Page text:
• Open to being transformed themselves
  • Trusted and respected by the community
  • Sensitive to power inequities and oppression dynamics
  • Skilled at conflict engagement or willing to learn and specifically to be trained
  • Well-grounded in Unitarian Universalism (practicing at least 3 years)
  • Committed to the mission of the congregation and not a personal agenda

Selection Process for Right Relationship Team Members

Because of the responsibility entrusted to the Right Relationship Team, its members must be selected using a process (based on the qualities listed above) that includes consultation with and consent of other key leaders in the congregation, especially the minister.

Here are some options that have worked for other congregations:

  1. The minister and Committee on Ministry nominates, and the board approves.
  2. The board convenes a selection committee, and asks for nominations/applications. They choose based on who meets the qualities.
  3. The board convenes a selection committee, and asks everyone in the congregation to submit three names of people they would trust to help them with a conflicted situation. The committee chooses from those trusted names.

No matter what your process, make sure your minister has input into the selection. (If you don’t have a minister, involve your religious educator.) Their role tends to give them more information than most lay leaders would have access to.


The UUA offers a robust online training that your team can take together:

Sample Application




Text okay? __ Yes ___ No

  1. How long have you been a member?
  2. What is drawing you to apply for the Right Relations Team? Why do you want to be on this Team?
  3. What gifts and skills do you bring to the work of Right Relations?
  4. What do you think will be challenging for you in Right Relations work?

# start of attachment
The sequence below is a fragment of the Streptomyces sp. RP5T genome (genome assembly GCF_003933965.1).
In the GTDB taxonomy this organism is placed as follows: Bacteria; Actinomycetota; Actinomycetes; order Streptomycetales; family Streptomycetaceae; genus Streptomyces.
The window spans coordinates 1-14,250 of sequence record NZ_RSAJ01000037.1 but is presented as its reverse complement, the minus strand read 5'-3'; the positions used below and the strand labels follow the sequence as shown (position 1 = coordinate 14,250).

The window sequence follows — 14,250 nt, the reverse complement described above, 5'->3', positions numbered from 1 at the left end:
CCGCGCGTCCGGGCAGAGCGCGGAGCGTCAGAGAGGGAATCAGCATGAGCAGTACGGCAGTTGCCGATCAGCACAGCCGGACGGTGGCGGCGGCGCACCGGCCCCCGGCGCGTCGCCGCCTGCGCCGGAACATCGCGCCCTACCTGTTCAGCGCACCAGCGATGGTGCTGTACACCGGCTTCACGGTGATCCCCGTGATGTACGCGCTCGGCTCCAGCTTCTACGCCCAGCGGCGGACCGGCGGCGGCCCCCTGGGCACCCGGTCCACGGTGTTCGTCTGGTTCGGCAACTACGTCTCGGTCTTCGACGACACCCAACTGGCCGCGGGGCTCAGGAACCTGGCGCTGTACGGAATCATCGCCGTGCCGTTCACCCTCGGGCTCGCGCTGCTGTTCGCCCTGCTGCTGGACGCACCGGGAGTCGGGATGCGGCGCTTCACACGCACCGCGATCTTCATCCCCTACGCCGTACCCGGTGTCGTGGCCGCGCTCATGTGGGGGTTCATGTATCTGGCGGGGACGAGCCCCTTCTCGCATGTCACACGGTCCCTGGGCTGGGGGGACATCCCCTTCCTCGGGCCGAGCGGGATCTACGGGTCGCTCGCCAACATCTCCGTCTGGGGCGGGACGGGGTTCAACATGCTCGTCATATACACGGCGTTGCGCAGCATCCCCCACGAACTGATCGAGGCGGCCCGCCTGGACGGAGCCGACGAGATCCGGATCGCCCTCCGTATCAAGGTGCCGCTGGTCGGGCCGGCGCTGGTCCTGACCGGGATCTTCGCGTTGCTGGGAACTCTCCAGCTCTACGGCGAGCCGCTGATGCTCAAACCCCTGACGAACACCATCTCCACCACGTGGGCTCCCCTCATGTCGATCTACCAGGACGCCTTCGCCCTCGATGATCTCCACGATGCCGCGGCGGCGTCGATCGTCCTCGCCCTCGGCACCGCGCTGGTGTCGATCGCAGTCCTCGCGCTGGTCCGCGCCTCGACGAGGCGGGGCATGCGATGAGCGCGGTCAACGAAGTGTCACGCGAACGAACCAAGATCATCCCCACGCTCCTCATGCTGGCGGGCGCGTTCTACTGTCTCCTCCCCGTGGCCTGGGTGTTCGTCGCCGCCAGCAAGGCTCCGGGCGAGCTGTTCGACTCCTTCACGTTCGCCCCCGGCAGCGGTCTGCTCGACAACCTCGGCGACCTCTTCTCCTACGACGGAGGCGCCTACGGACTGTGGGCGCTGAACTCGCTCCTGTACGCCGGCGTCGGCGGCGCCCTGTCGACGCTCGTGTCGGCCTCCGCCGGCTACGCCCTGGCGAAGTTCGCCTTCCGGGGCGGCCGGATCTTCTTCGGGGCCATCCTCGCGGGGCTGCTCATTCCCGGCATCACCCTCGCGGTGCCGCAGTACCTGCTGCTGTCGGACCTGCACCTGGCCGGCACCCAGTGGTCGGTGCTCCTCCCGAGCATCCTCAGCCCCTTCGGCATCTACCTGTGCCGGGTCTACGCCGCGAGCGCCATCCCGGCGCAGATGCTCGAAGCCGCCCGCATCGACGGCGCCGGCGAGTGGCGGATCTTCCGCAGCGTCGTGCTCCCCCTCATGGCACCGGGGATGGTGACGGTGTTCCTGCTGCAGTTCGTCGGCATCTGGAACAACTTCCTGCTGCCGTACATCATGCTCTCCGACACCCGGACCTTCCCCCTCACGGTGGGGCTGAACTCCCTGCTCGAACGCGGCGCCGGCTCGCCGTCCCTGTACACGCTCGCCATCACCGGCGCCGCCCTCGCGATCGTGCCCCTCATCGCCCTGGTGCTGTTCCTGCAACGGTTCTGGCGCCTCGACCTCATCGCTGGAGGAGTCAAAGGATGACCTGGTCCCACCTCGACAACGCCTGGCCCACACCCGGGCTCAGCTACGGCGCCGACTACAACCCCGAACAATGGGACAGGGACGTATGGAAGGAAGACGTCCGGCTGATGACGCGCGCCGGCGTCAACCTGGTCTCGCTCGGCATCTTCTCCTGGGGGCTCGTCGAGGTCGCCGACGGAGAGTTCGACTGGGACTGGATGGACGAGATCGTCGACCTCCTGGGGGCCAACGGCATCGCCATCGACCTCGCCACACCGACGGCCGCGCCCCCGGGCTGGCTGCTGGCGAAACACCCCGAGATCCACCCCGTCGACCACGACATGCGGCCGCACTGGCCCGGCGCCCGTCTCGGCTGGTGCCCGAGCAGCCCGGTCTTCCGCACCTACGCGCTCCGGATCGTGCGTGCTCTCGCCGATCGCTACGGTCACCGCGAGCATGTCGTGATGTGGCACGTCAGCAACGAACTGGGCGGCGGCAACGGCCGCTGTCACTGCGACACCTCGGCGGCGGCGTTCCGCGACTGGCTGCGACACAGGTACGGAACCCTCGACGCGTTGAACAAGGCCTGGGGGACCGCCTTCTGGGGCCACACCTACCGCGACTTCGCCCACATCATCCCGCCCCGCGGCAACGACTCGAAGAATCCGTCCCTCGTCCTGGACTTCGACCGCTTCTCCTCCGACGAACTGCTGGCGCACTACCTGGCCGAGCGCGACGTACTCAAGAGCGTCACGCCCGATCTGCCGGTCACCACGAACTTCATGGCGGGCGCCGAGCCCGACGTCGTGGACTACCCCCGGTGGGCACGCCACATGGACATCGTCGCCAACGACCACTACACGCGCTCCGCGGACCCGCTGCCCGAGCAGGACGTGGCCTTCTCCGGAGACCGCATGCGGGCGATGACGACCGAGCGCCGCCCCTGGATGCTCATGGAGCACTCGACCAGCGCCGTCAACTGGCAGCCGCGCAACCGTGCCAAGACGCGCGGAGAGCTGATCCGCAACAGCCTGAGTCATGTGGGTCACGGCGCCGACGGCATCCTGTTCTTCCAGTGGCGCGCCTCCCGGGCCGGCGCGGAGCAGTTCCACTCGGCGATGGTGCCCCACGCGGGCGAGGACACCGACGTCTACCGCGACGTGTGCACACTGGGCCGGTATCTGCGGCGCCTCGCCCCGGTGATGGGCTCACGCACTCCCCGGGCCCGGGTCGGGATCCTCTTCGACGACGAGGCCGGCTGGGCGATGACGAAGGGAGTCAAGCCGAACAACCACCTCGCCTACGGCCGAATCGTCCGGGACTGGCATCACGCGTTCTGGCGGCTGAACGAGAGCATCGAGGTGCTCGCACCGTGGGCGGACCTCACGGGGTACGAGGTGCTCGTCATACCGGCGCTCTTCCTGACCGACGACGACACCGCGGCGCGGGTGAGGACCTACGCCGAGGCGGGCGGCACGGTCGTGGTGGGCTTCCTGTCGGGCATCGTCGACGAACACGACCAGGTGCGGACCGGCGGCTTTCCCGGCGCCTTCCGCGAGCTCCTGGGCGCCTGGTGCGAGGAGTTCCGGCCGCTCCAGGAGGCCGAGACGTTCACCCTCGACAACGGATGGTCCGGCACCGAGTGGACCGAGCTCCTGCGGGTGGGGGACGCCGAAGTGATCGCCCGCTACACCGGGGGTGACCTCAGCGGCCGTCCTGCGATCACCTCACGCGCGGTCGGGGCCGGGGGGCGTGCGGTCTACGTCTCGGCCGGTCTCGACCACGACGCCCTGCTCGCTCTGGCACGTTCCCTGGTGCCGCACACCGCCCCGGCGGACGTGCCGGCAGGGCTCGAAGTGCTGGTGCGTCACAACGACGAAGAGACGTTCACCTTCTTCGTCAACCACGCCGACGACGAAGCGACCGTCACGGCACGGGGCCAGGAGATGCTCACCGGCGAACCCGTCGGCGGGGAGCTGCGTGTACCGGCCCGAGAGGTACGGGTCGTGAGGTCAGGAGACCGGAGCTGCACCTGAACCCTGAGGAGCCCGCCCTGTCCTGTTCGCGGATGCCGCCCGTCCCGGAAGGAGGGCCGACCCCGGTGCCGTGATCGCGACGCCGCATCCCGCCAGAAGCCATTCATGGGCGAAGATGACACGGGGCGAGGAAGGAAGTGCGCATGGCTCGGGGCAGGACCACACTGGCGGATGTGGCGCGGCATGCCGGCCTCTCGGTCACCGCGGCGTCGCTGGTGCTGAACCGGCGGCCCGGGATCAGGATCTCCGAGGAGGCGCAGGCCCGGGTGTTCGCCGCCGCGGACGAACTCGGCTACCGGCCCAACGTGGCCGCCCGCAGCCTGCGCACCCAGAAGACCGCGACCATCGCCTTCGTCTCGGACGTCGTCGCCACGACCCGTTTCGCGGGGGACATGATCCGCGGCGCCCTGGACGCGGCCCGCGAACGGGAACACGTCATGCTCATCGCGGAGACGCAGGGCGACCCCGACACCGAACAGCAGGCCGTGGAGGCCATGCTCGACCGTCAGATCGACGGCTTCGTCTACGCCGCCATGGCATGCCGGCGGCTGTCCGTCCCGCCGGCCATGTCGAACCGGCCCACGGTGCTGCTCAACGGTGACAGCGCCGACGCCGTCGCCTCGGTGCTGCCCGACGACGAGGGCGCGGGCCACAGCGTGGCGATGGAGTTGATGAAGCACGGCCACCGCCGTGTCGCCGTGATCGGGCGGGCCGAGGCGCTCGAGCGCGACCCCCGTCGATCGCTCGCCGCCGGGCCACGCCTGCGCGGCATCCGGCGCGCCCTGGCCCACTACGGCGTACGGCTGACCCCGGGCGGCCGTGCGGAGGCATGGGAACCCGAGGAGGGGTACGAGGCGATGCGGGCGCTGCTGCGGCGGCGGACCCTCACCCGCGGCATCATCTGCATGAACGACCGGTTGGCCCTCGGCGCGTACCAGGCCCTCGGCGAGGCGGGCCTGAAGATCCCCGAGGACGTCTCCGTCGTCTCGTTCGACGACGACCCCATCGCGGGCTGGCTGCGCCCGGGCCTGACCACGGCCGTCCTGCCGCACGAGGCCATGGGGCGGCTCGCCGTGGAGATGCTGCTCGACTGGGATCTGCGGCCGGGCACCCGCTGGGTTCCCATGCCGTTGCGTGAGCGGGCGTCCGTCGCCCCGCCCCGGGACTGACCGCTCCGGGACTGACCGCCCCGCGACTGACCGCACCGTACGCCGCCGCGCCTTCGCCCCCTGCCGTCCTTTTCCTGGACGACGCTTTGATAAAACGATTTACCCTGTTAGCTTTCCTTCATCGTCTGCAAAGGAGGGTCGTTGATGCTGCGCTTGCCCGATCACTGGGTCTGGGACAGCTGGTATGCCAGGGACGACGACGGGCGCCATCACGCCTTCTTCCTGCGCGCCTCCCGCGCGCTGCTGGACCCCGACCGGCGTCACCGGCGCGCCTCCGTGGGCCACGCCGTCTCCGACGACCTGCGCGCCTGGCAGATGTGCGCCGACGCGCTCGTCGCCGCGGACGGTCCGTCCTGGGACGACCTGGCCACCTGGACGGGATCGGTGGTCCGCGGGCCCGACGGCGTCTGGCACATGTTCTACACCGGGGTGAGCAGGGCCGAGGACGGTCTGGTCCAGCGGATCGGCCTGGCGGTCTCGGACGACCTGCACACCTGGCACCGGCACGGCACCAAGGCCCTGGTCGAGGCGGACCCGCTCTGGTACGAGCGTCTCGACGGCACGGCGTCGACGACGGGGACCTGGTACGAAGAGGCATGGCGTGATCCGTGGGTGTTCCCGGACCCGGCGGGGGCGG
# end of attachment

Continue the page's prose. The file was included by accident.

5. Do you have any relevant training or experience in restorative practices, conflict engagement, etc.? (Life experience counts!)
  6. Please list 2 members of the congregation who have worked closely with you and can tell us more about your gifts and skills for Right Relations.(For large congregations where you may not know everyone personally)

Please read carefully and sign:

I understand that being on the Right Relations Team is a sacred trust. I understand that I will receive confidential information and be part of sensitive conversations. I will honor and keep the confidences placed in me. I will approach my work on the team as fairly and compassionately as I can and practice ongoing accountability to the rest of the Right Relations Team.

Signed__________________________________ Date:_________________

RRT UUA Training

Two hands holding sparklers in twilight with a heart-shaped filter around the sparks.

Creating beloved community requires intention and practice. Our covenants articulate our intention, but how do we live into the practice? Right Relations Teams are lay leaders entrusted to help the congregation practice faithful communication and creative conflict based on values of mutuality and consent.